Indeed, the strict requirements over new hires can even perversely lead to even higher costs because reassigning existing public employees to meet needs in remote areas can be more expensive in the long term than simply hiring new personnel, according to the Finance Ministry official.
 Migrant economics

That said, at the national level, the refugee crisis is expected to have a limited effect on the Greek economy and particularly the key sector of tourism, given that relatively few tourist destinations are affected. Recent research released by the Greek Tourism Confederation shows that Greece continues to be considered one of the safest destinations in the Mediterranean, especially compared with traditional competitors such as Turkey and Egypt. “The demand for rooms in safe destinations in the Mediterranean is outpacing supply,” Andreas Andreadis the President of the Greek Tourism Confederation told DW, “so I believe that [tourism in Greece] will be at the same level or slightly up from that in 2015.”

However, the picture becomes more complex on the islands of the Eastern Aegean that are at the forefront of the crisis. While many fear that tourist arrivals will be severely affected over the coming summer, that loss in revenue has been at least somewhat compensated for by the economic activity the refugee crisis itself has brought. On the island of Lesbos, for example, many hotels that would have shut for the winter have remained open to cater for visiting NGO workers, journalists and the refugees themselves. The roughly 500,000 refugees and migrants who have passed through the island have also spent untold amounts on basic goods and services in local shops that have proven quick to adapt to the trade.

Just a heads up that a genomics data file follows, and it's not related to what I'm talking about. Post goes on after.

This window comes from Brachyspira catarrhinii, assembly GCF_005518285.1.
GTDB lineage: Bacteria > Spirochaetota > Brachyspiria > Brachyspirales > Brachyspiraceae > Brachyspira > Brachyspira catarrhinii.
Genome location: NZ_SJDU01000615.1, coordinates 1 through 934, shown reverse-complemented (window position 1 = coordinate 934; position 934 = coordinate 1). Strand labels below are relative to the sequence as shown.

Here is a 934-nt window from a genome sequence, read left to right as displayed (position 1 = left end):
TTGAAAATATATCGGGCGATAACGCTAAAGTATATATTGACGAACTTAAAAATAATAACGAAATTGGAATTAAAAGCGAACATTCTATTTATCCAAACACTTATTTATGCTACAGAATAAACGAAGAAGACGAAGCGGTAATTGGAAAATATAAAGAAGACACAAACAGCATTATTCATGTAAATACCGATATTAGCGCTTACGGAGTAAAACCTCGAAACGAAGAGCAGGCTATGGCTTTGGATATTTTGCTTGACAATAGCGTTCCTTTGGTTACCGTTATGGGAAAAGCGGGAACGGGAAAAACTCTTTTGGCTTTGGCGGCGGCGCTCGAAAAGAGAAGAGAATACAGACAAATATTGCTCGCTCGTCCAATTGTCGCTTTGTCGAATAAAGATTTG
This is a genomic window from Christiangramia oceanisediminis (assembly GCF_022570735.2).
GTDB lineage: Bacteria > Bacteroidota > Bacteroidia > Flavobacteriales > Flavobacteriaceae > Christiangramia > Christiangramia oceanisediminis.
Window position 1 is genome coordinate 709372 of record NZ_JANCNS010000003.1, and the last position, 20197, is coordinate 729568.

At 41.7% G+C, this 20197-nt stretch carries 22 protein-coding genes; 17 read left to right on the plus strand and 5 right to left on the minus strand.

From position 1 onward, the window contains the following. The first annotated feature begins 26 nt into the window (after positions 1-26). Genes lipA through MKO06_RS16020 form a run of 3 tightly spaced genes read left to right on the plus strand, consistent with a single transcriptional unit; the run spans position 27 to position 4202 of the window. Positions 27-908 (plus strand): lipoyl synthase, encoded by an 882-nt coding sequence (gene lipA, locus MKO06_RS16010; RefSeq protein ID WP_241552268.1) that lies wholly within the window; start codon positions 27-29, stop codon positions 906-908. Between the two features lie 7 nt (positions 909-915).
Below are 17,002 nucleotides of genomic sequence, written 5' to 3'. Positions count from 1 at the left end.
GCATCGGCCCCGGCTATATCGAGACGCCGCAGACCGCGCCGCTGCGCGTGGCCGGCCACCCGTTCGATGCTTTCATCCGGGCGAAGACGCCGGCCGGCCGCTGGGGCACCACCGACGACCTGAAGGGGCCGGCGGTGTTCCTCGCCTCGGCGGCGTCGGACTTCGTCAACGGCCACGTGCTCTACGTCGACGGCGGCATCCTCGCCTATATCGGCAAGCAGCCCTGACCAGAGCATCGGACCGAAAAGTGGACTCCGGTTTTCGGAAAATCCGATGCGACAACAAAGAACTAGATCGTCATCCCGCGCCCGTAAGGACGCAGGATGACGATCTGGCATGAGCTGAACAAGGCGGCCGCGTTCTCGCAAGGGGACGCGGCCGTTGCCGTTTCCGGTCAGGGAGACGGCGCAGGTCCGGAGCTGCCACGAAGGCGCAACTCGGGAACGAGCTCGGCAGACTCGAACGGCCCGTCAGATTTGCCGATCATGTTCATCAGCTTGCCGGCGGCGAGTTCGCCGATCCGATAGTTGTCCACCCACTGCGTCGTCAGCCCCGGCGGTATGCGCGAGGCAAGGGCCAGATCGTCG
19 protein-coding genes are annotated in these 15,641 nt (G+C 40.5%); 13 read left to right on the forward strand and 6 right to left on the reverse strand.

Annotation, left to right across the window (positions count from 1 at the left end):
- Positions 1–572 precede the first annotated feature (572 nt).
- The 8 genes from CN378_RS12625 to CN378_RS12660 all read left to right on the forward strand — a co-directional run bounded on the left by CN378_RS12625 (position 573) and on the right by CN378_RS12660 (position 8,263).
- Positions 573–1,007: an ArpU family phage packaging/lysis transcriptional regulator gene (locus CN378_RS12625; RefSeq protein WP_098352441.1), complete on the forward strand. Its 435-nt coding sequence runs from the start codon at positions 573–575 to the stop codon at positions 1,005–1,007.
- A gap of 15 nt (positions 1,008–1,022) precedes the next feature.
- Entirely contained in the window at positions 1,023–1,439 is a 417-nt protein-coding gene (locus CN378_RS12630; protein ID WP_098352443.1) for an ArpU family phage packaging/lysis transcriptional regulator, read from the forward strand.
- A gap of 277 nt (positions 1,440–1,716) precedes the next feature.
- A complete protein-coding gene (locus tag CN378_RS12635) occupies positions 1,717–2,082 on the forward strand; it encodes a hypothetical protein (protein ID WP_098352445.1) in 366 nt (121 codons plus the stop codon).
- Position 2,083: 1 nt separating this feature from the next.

“The key issue on these islands will be if they are handling [the refugees] in an organized and humane way,” Andreadis said. “Lesbos is a good example of an island that is handling the situation smartly. Other islands like Kos are not handling it so smartly.” On Kos there have been recent violent protests at the creation of a refugee reception center on the island.
 In the shadow of the bailout

While in the past other European governments have been quick to insist there should be no linkage between Greece’s bailout program and the refugee crisis, it is one that is increasingly difficult to avoid, if only due to an accident of timing.

“I think it is certainly possible that we will see Greeks grow fed up with the barrage of criticism from abroad, especially when it is widely acknowledged that other EU countries are doing very little to address the problem,” Malkoutzis said with regards to a potential resurgence of euroscepticism in the country. “We should not underestimate the psychological impact of Greeks feeling that they are being unfairly blamed for yet another European crisis but also being physically penned in by their neighbors, who are building border fences and stepping up controls at their frontiers.”

Just this week far-right groups and the country’s farmers competed for attention on news bulletins, the former protesting the opening of refugee reception centers and the latter the government’s planned fiscal reforms. The government, with its slender parliamentary majority, is already facing a major test to pass the reforms necessary for a successful bailout review. If at the same time the refugee crisis threatens to open up yet another black hole in the national budget, it will be another nail in the perceived coffin of European solidarity.